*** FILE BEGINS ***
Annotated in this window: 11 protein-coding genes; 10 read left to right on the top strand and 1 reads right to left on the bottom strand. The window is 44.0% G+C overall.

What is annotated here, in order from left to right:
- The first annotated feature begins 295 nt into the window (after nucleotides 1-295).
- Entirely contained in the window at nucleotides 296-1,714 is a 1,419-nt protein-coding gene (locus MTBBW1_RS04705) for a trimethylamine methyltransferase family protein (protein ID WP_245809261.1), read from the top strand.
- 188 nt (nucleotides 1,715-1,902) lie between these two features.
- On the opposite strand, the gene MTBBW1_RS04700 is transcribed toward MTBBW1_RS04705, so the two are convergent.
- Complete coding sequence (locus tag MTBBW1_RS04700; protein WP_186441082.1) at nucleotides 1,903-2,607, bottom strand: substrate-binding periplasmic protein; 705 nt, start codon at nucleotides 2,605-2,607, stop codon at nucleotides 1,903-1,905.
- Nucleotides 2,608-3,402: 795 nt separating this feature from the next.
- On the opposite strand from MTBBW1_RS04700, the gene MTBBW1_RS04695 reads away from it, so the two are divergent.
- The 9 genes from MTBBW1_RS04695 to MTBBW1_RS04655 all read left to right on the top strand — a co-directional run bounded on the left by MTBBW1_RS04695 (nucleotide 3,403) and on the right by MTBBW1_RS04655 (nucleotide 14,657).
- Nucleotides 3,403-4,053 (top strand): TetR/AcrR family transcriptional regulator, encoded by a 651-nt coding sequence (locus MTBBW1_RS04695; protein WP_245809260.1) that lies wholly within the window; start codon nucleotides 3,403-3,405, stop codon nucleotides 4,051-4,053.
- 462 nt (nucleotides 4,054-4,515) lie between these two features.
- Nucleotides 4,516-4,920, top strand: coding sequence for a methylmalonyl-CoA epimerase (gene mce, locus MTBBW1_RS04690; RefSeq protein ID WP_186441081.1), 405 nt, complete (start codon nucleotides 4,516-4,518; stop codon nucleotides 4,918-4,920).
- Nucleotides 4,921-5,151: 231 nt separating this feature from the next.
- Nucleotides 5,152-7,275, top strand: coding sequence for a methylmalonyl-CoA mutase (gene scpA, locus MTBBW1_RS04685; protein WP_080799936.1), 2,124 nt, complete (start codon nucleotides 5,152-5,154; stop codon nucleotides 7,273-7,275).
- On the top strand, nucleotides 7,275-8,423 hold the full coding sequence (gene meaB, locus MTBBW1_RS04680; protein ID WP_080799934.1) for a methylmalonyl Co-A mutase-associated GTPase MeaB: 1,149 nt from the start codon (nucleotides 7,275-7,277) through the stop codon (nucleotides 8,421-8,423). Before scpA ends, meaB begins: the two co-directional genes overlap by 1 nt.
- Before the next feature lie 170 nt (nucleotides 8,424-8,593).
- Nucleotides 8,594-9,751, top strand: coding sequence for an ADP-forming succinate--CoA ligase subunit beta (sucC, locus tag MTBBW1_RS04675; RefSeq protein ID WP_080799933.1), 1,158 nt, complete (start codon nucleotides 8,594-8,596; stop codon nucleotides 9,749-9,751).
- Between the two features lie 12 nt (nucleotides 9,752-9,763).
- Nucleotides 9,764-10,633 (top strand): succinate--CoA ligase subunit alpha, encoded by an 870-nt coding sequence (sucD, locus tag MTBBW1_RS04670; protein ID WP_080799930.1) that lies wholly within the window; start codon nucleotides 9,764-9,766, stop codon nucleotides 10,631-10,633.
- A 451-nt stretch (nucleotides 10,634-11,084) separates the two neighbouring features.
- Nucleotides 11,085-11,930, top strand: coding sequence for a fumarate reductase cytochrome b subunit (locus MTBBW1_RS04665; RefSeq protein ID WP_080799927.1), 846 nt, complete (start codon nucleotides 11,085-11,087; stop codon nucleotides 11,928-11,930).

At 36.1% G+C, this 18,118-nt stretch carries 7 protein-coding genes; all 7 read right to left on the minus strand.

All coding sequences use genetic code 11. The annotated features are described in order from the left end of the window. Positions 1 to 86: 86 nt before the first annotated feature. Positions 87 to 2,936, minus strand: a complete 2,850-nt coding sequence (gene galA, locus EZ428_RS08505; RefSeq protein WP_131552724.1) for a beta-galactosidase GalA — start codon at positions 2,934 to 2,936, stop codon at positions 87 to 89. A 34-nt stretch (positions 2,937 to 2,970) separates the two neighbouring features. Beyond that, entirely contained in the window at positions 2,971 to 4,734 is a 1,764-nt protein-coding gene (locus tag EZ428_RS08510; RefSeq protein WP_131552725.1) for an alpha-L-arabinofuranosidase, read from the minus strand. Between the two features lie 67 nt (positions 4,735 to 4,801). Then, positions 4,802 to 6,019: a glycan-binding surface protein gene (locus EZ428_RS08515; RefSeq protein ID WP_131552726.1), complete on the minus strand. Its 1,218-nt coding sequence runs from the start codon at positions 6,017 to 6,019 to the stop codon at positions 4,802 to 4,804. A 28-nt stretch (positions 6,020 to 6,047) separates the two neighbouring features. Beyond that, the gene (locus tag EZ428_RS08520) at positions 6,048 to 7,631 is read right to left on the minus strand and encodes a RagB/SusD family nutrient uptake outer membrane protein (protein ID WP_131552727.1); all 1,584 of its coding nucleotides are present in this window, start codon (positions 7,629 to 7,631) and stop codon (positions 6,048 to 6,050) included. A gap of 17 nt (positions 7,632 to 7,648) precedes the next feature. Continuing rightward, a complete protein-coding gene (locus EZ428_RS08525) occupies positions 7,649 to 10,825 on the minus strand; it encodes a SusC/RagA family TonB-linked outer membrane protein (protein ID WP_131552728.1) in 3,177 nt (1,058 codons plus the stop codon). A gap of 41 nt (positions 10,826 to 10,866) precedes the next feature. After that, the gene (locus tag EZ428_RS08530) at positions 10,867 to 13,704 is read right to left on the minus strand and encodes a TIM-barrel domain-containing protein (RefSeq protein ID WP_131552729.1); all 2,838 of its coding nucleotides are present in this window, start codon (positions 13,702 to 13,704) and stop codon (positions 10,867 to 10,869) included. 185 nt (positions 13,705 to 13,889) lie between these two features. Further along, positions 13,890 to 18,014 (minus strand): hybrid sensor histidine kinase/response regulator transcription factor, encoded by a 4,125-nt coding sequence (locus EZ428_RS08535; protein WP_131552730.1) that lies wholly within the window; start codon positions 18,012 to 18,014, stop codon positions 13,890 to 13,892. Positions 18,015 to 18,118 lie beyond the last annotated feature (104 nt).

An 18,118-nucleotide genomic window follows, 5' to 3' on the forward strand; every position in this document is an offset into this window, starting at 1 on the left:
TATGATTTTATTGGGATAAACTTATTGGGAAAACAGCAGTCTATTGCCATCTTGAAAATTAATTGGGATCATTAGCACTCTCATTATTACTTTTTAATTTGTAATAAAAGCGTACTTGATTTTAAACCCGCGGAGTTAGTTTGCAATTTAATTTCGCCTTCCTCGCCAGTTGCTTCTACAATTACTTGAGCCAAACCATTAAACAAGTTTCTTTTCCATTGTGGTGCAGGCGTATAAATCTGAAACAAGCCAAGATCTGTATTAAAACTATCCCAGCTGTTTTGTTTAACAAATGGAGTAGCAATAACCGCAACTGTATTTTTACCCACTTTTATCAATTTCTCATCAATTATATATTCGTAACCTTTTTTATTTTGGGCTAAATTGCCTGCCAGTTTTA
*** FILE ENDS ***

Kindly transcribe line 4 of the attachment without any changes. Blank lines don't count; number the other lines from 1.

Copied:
- Entirely contained in the window at nucleotides 296-1,714 is a 1,419-nt protein-coding gene (locus MTBBW1_RS04705) for a trimethylamine methyltransferase family protein (protein ID WP_245809261.1), read from the top strand.